10. Find your niche
Viewers will often follow creators with a specific expectation of what kind of content they're getting. Veering from that niche can alienate your viewers, although sometimes it can simultaneously attract newer (and larger) audiences—for better and for worse.
As a creator, it's important to figure out exactly what you're offering to viewers, and how it differs from others in your niche.
How to edit for the most engaging short-form video
Start with a strong hook
Viewers will decide to keep swiping in just a few seconds on TikTok. Make sure that in the first 3 seconds there’s something to captivate the viewer. A common strategy is to present a mystery or pose a question.
Cut dead air
To make your pacing as quick as possible, remove ums and long pauses. Even transitions that drag on too long give the viewer an opportunity to disengage.
Keep it fast-paced
For Marte, pacing is the biggest differentiator from long-form. "They’re cut quicker and are more visually engaging, while long-form content has more leniency on pacing," he said.
In short-form video, viewers will have less patience for tangents, backstories, or drawn-out context. If videos take too long to get to the point, viewers can simply swipe to the next video. While some may view this as an unbearable creative constraint, it's good to keep in mind the classic writing advice to "omit needless words” also applies to editing.
Captions can allow people to consume your content without sound, and also can help people with hearing difficulties. Also, more and more people simply prefer to consume content with captions.
Many viewers of short-form content "are in waiting rooms, on the subway, heck, in class," Marte said. "So being able to still understand a video when your phone is muted is a big plus."
Many platforms provide automatic captioning tools. These will often be imperfect, so it’s crucial to check them for accuracy. Other creators use “burned-in” captions, meaning they can’t be turned on or off like traditional subtitles. With burned-in captions, you can adjust the font, color to make your video more visually appealing.
Burned-in captions are incredibly easy to add in Descript, since automatic transcription ensures that the text is already there when you need it.
On-screen imagery can give visual variety and keep viewers engaged. It doesn’t have to be anything fancy. Plenty of vertical videos feature a person talking in front of a website screenshot or a chart.
Marte suggests strategically zooming in and out of shots to emphasize certain points and keep viewers engaged, and taking advantage of the many green screen tools available to creators.
Whether you're explaining medieval history or showing off soup recipes, you need to figure out how to make your content timely and relevant. That might mean tying your content to a current event or trending debate, reacting to other popular content on the platform, or doing your own version of popular trends.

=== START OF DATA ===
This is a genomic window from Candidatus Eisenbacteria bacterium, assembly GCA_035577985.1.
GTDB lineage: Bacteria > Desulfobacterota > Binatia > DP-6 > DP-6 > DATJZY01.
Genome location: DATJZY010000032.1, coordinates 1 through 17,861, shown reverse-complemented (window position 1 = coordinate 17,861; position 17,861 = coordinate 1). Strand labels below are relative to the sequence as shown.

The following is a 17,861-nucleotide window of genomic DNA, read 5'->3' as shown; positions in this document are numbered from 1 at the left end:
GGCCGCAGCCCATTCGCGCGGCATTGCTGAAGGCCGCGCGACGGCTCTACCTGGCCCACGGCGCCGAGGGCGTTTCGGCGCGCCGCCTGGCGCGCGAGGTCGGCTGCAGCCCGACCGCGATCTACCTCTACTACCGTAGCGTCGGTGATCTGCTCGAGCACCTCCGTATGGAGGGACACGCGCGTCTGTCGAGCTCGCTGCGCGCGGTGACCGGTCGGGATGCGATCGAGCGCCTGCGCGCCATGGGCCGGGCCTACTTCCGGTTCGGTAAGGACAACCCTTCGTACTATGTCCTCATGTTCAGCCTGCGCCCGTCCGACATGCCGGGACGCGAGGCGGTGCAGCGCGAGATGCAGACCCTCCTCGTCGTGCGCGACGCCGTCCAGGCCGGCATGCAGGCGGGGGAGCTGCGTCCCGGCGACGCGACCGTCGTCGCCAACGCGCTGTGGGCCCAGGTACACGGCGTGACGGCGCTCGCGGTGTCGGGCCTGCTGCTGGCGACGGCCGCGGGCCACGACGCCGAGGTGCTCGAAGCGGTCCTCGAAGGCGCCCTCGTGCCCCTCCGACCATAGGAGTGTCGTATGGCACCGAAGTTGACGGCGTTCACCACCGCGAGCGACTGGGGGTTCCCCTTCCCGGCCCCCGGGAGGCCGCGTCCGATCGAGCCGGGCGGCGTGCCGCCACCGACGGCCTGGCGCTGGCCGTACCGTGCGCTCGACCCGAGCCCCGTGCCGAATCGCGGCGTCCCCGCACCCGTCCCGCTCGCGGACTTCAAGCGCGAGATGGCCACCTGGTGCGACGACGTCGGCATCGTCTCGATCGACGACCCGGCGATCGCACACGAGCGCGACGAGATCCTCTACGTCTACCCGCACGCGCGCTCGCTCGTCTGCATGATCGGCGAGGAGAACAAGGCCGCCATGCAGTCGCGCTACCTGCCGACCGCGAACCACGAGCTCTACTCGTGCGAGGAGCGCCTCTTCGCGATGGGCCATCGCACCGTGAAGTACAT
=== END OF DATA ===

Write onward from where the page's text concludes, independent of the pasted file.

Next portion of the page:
What is a short-form video?
A short-form video is a video that is usually under 90 seconds in length, although definitions may vary. Short-form video is defined by a vertical orientation due to the success of TikTok, although they are now massively popular on YouTube Shorts and Instagram Reels.
What does "short" mean in video?
The “short” in “short-form video” generally refers to a length of under 90 seconds. While some define “short” as under 60 seconds, each platform's upload limits contribute to shifting definitions.
How do I make a short video?
Making short videos is easy on platforms like TikTok, Instagram Reels, and YouTube Shorts. For beginners, you can record from your phone and edit in each respective app. These platforms allow you to easily add music and offer a variety of ways to add on-screen graphics. You can also film separately, on your phone or a camera, and use editing software like Descript.
Do I need editing experience to make short videos?
No. The major short-form video platforms all offer simple and intuitive ways to cut and splice your video. Having prior editing experience can be helpful, but is not necessary.
Can I upload my short videos with a computer?
Yes, you can upload your short videos with a computer. Instagram Reels, TikTok, and YouTube Shorts all allow uploads through a computer, rather than your phone. This is preferable if you've already edited your video in separate software like Descript.
Can I use any song in my short video?
No, the songs you use in short-form video need to be in the library of the respective platform. Platforms like TikTok negotiate with music distributors and offer royalties for songs in their libraries. However, these deals can be subject to change, like when Universal Music Group pulled all of their music from TikTok.